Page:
1 day 22 hours

(Quartz) – A free health-care program in an impoverished part of the world sounds like a welcome development. But the “Physicals for All” project in China’s Xinjiang Uyghur Autonomous Region is not what it seems, according to a Human Rights Watch report published today. Starting in 2016 and running annually from July through November, the project, though operated by health departments, is actually used by police to collect citizens’ DNA samples and blood types. This year, the program gathered such data on over 18 million residents in the region.

ADHD Drug Use in Pregnancy Increases Risk of Heart Defects, Study Finds

1 day 23 hours

(CNN) – The attention-deficit hyperactivity disorder drug methylphenidate is associated with an increased risk of heart defects in infants whose mothers take the medication during pregnancy, according to a study published Wednesday in the journal JAMA Psychiatry. Specifically, the researchers found a 28% increased prevalence of cardiac malformations after first-trimester exposure to the stimulant, which is the active ingredient in Ritalin, Concerta, Daytrana, Methylin and other ADHD medications.

Will Artificial Ovaries Mean No More Menopause?

1 day 23 hours

(MIT Technology Review) – During menopause a woman’s ovaries stop working—leading to hot flashes, sleep problems, weight gain, and worse, bone deterioration. Now scientists are exploring whether transplanting lab-made ovaries might stop those symptoms. In one of the first efforts to explore the potential of such a technique, researchers say they used tissue engineering to construct artificial rat ovaries able to supply female hormones like estrogen and progesterone.

Early Embryos Kept in Check

1 day 23 hours

(Nature) – During embryonic development, cells differentiate into particular lineages according to information about their position in the embryo. This adoption of a particular cellular identity often triggers changes in the organization of the embryo, which, in turn, results in new positional information. These cycles of differentiation and morphogenesis are key to normal development — but how do embryos coordinate them? One way is to implement checkpoints, similar to those in place during the cell cycle, to block progression until specific criteria are met. In a paper online in Nature, Shahbazi et al. report just such a checkpoint during early development in mammals.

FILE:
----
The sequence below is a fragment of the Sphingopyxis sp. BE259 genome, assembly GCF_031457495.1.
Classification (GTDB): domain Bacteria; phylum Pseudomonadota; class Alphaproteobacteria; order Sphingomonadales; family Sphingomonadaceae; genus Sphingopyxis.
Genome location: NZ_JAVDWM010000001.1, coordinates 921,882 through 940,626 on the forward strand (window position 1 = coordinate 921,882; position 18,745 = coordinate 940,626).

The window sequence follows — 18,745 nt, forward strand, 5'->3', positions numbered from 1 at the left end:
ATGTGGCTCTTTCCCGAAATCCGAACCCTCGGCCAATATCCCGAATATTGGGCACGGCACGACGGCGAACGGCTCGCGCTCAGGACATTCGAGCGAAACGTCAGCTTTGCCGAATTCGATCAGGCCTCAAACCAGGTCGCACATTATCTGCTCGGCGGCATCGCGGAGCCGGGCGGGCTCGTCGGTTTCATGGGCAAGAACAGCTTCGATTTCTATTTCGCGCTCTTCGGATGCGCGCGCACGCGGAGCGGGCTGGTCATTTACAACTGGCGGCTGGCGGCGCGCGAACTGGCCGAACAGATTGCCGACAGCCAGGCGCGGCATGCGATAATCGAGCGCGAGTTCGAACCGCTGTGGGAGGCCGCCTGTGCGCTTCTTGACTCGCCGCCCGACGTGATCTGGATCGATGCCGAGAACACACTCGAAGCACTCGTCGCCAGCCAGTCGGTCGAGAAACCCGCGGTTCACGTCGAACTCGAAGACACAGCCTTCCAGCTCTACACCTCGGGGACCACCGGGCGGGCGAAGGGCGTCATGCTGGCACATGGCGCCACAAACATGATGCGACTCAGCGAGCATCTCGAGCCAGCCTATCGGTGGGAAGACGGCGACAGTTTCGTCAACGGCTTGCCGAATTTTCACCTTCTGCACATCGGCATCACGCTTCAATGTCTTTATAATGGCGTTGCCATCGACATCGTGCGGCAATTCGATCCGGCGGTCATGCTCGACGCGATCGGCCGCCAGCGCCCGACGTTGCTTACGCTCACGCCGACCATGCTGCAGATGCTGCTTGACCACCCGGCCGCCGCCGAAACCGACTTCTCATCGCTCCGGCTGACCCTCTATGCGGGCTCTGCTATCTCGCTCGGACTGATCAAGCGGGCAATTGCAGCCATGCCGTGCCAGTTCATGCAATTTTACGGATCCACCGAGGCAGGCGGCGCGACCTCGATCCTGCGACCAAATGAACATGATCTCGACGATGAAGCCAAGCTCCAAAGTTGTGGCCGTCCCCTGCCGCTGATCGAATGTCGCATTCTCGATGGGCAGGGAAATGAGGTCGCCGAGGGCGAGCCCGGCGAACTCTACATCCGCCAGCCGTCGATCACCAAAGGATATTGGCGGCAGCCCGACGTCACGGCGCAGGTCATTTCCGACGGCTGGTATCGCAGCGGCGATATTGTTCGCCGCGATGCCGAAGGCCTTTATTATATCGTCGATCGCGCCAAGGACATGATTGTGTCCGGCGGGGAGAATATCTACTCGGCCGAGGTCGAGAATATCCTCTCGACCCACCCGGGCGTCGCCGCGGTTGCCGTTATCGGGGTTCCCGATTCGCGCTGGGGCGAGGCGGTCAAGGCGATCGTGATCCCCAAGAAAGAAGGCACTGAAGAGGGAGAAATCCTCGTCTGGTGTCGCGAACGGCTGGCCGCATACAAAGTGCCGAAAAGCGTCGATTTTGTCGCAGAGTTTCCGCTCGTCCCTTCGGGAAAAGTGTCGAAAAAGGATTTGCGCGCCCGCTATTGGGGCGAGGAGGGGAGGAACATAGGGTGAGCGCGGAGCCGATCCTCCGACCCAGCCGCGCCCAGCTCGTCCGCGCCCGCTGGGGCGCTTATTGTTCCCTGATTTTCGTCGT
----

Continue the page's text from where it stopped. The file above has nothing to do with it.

Acupuncture in Cancer Study Reignites Debate about Controversial Technique

1 day 23 hours

(Nature) – One of the largest-ever clinical trials into whether acupuncture can relieve pain in cancer patients has reignited a debate over the role of this contested technique in cancer care. Oncologists who conducted a trial of real and sham acupuncture in 226 women at 11 different cancer centres across the United States say their results — presented on 7 December at the San Antonio Breast Cancer Symposium in Texas — conclude that the treatment significantly reduces pain in women receiving hormone therapy for breast cancer.

Abortions in India Are 20 Times Higher Than Estimated: Study

2 days 16 min

(Reuters) – It is India’s first national study of the incidence of abortion and unintended pregnancy, researchers said. Half of India’s more than 48 million pregnancies were unintended, and a third resulted in abortions, the study said, using 2015 abortion pill sales and distribution data and surveys of six highly populated states. Researchers said that close to three in four abortions were achieved using drugs from chemists and informal vendors, rather than from health facilities where proper counseling and health checks should be provided.

Why a Pill That’s 4 Cents in Tanzania Costs Up to $400 in the U.S.

2 days 23 hours